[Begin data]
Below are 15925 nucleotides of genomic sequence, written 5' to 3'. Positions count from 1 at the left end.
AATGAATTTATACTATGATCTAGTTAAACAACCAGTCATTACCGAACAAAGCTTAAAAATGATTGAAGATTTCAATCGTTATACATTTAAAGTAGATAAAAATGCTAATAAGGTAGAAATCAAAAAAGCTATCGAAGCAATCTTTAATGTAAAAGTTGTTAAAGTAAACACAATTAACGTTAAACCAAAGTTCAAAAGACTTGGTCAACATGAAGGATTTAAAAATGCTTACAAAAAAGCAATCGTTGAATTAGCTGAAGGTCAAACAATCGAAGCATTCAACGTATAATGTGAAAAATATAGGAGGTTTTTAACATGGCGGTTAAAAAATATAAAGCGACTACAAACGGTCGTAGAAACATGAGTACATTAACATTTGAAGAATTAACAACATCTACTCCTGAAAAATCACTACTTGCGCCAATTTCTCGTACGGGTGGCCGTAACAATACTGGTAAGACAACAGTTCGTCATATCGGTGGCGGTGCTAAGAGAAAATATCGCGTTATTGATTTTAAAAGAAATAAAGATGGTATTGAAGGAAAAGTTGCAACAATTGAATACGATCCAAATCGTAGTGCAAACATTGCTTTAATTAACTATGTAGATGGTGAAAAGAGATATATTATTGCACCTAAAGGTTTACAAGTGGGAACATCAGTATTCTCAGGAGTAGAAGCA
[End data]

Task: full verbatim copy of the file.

Below are 15925 nucleotides of genomic sequence, written 5' to 3'. Positions count from 1 at the left end.
AATGAATTTATACTATGATCTAGTTAAACAACCAGTCATTACCGAACAAAGCTTAAAAATGATTGAAGATTTCAATCGTTATACATTTAAAGTAGATAAAAATGCTAATAAGGTAGAAATCAAAAAAGCTATCGAAGCAATCTTTAATGTAAAAGTTGTTAAAGTAAACACAATTAACGTTAAACCAAAGTTCAAAAGACTTGGTCAACATGAAGGATTTAAAAATGCTTACAAAAAAGCAATCGTTGAATTAGCTGAAGGTCAAACAATCGAAGCATTCAACGTATAATGTGAAAAATATAGGAGGTTTTTAACATGGCGGTTAAAAAATATAAAGCGACTACAAACGGTCGTAGAAACATGAGTACATTAACATTTGAAGAATTAACAACATCTACTCCTGAAAAATCACTACTTGCGCCAATTTCTCGTACGGGTGGCCGTAACAATACTGGTAAGACAACAGTTCGTCATATCGGTGGCGGTGCTAAGAGAAAATATCGCGTTATTGATTTTAAAAGAAATAAAGATGGTATTGAAGGAAAAGTTGCAACAATTGAATACGATCCAAATCGTAGTGCAAACATTGCTTTAATTAACTATGTAGATGGTGAAAAGAGATATATTATTGCACCTAAAGGTTTACAAGTGGGAACATCAGTATTCTCAGGAGTAGAAGCA